Efzofitimod Scores FDA Fast Track Designation for SSc-ILD

The experimental therapy is designed to modulate the activity of the protein neuropilin-2

Marisa Wexler, MS avatar

by Marisa Wexler, MS |

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The U.S. Food and Drug Administration (FDA) has granted the experimental therapy efzofitimod fast track status as a potential treatment for interstitial lung disease (ILD) associated with systemic sclerosis (SSc).

The designation is given to speed up the development and review of therapies designed to treat serious health conditions. It allows efzofitimod’s developer, aTyr Pharma, to have more frequent meetings with the FDA during the development process.

“This Fast Track designation reflects the potential of efzofitimod to address a significant unmet need for patients with SSc- ILD, which is the leading cause of death in scleroderma patients,” Sanjay Shukla, MD, president and CEO of aTyr, said in a press release.

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The FDA granted efzofitimod orphan drug designation as a potential SSc-ILD treatment earlier this year.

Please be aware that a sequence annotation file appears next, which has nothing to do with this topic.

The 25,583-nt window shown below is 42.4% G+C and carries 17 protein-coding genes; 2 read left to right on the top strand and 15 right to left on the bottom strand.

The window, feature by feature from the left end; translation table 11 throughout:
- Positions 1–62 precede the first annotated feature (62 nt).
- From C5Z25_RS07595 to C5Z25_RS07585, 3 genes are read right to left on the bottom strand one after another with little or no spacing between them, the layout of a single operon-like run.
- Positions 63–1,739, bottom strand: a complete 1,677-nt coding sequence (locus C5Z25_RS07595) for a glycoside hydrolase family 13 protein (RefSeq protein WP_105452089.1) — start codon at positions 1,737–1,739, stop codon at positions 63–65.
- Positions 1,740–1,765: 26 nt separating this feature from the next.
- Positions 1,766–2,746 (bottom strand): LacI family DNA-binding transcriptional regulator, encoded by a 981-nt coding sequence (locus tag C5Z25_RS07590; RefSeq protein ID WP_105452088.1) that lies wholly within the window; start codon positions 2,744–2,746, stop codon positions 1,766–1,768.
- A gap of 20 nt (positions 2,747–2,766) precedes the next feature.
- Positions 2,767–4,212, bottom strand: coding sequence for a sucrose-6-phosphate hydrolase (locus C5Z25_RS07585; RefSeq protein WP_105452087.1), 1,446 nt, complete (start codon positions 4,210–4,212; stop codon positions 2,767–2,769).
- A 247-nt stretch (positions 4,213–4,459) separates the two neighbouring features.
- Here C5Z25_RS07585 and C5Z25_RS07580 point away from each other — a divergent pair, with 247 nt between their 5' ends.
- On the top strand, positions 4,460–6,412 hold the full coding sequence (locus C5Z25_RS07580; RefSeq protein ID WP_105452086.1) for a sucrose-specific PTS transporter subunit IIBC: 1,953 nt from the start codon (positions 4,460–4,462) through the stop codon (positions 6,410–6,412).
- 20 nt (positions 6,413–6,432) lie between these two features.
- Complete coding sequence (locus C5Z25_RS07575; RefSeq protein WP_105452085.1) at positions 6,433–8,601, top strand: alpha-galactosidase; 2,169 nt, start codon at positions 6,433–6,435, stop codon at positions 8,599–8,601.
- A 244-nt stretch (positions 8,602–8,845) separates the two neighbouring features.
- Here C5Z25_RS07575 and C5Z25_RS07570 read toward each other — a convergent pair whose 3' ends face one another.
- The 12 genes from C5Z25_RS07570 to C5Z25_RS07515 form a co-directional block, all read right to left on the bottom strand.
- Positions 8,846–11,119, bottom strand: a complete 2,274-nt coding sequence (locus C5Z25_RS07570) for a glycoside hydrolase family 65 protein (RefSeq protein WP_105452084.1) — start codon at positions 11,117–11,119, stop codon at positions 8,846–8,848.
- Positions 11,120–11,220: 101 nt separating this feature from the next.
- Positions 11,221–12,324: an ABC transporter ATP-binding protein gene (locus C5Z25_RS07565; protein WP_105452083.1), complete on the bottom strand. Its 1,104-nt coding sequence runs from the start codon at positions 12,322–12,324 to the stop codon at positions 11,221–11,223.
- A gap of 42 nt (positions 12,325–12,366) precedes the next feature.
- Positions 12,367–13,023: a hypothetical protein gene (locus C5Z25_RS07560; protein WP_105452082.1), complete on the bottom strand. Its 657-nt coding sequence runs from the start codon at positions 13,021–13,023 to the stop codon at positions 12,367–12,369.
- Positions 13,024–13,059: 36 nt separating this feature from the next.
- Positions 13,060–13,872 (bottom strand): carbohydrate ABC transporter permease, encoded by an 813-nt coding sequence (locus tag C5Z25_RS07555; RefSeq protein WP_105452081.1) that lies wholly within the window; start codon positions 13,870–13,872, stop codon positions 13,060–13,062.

“There is a need for more effective and safer therapies for fibrotic lung diseases, including sarcoidosis and ILD that results from scleroderma. We believe this designation further validates efzofitimod and greatly expands the market potential for this first-in-class therapeutic,” Shukla said.

Efzofitimod is designed to reduce inflammation and fibrosis (scarring) by modulating the activity of neuropilin-2 (NRP2), a protein involved in activating certain immune cells central to the disease processes in SSc-ILD.

The medication also received FDA fast track and orphan drug designations as a potential treatment for pulmonary sarcoidosis, a disease that’s also driven by increased lung inflammation.

Data from a Phase 1b/2a clinical trial (NCT03824392) that tested efzofitimod against a placebo in people with pulmonary sarcoidosis showed it to be generally well tolerated, and suggested that treatment boosted lung function and eased symptoms such as coughing and fatigue.

It also reduced levels of pro-inflammatory markers that are key to developing both pulmonary sarcoidosis and SSc-ILD, according to aTyr. These findings, in combination with preclinical research in SSc animal models, aided the FDA’s decision to give efzofitimod orphan drug designation for SSc-ILD.

aTyr is sponsoring a Phase 3 clinical trial, called EFZO-FIT (NCT05415137), to further assess efzofitimod’s effectiveness and safety profile for pulmonary sarcoidosis.